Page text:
Questlove has entered the social media debate over the drumming of The White Stripes‘ Meg White, defending her ability.

The discourse around White’s drumming was revived recently by Twitter user Lachlan Markay, who, when replying to a tweet about the genius of ‘Seven Nation Army’, commented: “The tragedy of the White Stripes is how great they would’ve been with a half decent drummer.

“Yeah yeah I’ve heard all the ‘but it’s a carefully crafted sound mannnn!’ takes. I’m sorry Meg White was terrible and no band is better for having sh*tty percussion.”

In response, Questlove shared his appreciation for White, and why he believes this sort of comment is emblematic of negative changes in music listening habits.

He tweeted: “I try to leave ‘troll views’ alone but this right here is out of line af. Actually what is wrong w music is people choking the life out of music like an Instagram filter—trying to reach a high of music perfection that doesn’t even serve the song (or music).

“This is why I walk that Dilla path and play like a drunken sloppy af amateur because them flaws is the human element in music that is missing. Real film >>>>>>> IG filter photo,” he added.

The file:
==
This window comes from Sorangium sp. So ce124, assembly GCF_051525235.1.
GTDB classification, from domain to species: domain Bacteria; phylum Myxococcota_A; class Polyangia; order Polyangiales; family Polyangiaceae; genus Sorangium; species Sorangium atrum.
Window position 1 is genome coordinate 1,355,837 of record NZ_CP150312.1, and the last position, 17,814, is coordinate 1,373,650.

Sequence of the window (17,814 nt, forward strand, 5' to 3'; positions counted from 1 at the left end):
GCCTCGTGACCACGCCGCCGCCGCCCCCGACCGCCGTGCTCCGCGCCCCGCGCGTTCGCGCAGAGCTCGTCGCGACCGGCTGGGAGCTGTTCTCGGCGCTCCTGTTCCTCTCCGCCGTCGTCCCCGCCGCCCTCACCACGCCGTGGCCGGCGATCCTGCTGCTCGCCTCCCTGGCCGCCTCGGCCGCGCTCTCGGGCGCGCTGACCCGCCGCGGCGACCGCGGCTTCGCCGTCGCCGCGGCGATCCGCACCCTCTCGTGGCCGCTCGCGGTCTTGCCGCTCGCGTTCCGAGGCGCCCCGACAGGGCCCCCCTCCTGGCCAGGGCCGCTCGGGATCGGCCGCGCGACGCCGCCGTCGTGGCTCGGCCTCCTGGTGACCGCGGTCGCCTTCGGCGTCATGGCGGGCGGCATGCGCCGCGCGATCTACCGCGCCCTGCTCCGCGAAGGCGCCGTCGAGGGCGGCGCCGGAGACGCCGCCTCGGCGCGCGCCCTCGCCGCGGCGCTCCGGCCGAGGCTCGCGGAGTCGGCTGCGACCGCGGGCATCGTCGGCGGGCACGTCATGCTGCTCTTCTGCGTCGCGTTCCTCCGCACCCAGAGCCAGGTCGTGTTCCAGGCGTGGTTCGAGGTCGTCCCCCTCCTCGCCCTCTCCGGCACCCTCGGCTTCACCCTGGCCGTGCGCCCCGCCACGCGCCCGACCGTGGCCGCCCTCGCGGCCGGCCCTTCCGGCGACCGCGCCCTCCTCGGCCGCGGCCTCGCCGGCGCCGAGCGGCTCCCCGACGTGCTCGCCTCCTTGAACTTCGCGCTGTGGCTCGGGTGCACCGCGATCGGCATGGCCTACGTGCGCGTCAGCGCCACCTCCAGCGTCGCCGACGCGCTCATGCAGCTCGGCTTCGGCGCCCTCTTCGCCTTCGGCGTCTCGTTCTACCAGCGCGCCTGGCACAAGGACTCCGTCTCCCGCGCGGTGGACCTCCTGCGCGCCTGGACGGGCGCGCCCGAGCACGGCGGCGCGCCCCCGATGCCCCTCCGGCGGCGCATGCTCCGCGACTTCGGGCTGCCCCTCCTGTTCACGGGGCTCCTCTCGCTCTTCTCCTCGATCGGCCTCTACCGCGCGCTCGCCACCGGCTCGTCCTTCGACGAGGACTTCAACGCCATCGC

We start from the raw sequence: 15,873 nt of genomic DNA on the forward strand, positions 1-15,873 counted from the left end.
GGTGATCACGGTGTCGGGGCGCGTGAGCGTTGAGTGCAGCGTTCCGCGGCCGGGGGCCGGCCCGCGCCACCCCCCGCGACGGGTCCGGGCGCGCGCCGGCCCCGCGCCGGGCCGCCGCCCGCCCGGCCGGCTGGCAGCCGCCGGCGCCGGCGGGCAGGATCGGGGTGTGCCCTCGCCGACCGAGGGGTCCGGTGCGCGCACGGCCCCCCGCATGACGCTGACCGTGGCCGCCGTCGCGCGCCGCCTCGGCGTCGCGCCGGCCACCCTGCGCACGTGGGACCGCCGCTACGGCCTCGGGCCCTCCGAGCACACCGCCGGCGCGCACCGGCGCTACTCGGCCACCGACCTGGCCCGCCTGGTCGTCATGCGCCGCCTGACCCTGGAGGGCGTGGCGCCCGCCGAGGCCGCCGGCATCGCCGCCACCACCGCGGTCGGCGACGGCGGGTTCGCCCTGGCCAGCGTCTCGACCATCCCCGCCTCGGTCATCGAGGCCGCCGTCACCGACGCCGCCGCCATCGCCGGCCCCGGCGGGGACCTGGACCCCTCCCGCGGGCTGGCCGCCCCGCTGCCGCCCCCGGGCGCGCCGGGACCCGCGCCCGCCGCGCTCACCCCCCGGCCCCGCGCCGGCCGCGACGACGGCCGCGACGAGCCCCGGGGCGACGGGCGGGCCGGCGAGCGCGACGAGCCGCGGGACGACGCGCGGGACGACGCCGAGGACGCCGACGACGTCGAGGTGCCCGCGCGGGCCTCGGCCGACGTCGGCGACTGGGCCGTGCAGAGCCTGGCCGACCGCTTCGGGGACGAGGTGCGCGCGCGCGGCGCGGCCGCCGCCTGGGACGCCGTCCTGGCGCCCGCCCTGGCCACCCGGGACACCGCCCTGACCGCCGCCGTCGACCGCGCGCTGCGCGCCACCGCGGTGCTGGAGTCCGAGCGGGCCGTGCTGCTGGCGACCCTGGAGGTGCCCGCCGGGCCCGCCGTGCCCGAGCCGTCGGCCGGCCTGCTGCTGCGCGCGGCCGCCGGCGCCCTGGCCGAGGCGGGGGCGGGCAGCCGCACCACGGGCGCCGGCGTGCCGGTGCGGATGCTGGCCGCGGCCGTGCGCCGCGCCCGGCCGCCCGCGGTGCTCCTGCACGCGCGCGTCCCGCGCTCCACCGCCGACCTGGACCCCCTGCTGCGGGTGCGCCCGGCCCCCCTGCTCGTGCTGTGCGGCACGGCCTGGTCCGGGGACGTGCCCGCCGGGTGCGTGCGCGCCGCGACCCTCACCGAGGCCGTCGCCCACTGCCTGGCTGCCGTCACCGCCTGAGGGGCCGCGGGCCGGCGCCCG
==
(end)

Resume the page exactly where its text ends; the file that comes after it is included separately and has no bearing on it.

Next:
Elsewhere, other musicians also came to White’s defence, including Against Me! singer Laura Jane Grace, who wrote: “Simplicity with soul will always be more impressive to me than technical virtuosity. People like to criticize drummers like Meg or Penny from Crass but literally no one can recreate their feel. And it’s always men who have this bad take.”

Elsewhere, Third Man Records have announced plans to release an expanded 20th anniversary reissue of The White Stripes‘ seminal 2003 album ‘Elephant’.

Entitled ‘Elephant XX’, the package includes a new mono remix of the entire record on red and white LPs, a red glitter 7 inch with Jack White‘s original solo demos of fan favourite ‘Hypnotize’, a DVD with never-before-seen footage from the era, and a 28-page booklet of previously-unshared photos, all housed in a custom slipcase.

Mixed by White and Bill Skibbe at Third Man Studio in Nashville, the mono remix was executed on the same Calrec board used to complete the original stereo mix of ‘Elephant’ at Toe Rag Studios in London back in 2002, according to a press release. You can view a trailer and artwork below.

By admin

Leave a Reply

Your email address will not be published. Required fields are marked *